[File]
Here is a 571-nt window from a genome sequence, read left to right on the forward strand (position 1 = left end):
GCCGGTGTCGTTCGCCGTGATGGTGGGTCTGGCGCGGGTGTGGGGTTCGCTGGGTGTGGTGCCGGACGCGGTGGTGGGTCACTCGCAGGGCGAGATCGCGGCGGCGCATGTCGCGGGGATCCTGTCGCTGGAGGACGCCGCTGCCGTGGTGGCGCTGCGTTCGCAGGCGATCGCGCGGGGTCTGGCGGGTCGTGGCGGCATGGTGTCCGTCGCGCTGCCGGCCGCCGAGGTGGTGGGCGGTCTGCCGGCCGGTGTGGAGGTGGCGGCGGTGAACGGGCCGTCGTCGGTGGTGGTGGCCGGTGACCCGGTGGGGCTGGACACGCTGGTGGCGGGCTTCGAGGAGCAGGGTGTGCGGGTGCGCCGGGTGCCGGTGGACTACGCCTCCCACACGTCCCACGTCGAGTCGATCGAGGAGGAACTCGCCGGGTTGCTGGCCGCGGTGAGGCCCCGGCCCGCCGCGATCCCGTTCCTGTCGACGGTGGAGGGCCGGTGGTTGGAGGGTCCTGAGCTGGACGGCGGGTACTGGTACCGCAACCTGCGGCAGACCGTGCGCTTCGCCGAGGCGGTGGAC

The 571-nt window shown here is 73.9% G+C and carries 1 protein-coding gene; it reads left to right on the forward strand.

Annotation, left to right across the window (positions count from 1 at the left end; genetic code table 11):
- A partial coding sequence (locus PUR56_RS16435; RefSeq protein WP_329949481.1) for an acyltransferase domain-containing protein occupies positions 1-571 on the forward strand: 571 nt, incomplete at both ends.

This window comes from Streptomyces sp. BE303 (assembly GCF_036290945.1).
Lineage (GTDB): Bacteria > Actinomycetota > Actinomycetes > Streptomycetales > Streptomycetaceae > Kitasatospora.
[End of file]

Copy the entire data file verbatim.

Here is a 571-nt window from a genome sequence, read left to right on the forward strand (position 1 = left end):
GCCGGTGTCGTTCGCCGTGATGGTGGGTCTGGCGCGGGTGTGGGGTTCGCTGGGTGTGGTGCCGGACGCGGTGGTGGGTCACTCGCAGGGCGAGATCGCGGCGGCGCATGTCGCGGGGATCCTGTCGCTGGAGGACGCCGCTGCCGTGGTGGCGCTGCGTTCGCAGGCGATCGCGCGGGGTCTGGCGGGTCGTGGCGGCATGGTGTCCGTCGCGCTGCCGGCCGCCGAGGTGGTGGGCGGTCTGCCGGCCGGTGTGGAGGTGGCGGCGGTGAACGGGCCGTCGTCGGTGGTGGTGGCCGGTGACCCGGTGGGGCTGGACACGCTGGTGGCGGGCTTCGAGGAGCAGGGTGTGCGGGTGCGCCGGGTGCCGGTGGACTACGCCTCCCACACGTCCCACGTCGAGTCGATCGAGGAGGAACTCGCCGGGTTGCTGGCCGCGGTGAGGCCCCGGCCCGCCGCGATCCCGTTCCTGTCGACGGTGGAGGGCCGGTGGTTGGAGGGTCCTGAGCTGGACGGCGGGTACTGGTACCGCAACCTGCGGCAGACCGTGCGCTTCGCCGAGGCGGTGGAC

The 571-nt window shown here is 73.9% G+C and carries 1 protein-coding gene; it reads left to right on the forward strand.

Annotation, left to right across the window (positions count from 1 at the left end; genetic code table 11):
- A partial coding sequence (locus PUR56_RS16435; RefSeq protein WP_329949481.1) for an acyltransferase domain-containing protein occupies positions 1-571 on the forward strand: 571 nt, incomplete at both ends.

This window comes from Streptomyces sp. BE303 (assembly GCF_036290945.1).
Lineage (GTDB): Bacteria > Actinomycetota > Actinomycetes > Streptomycetales > Streptomycetaceae > Kitasatospora.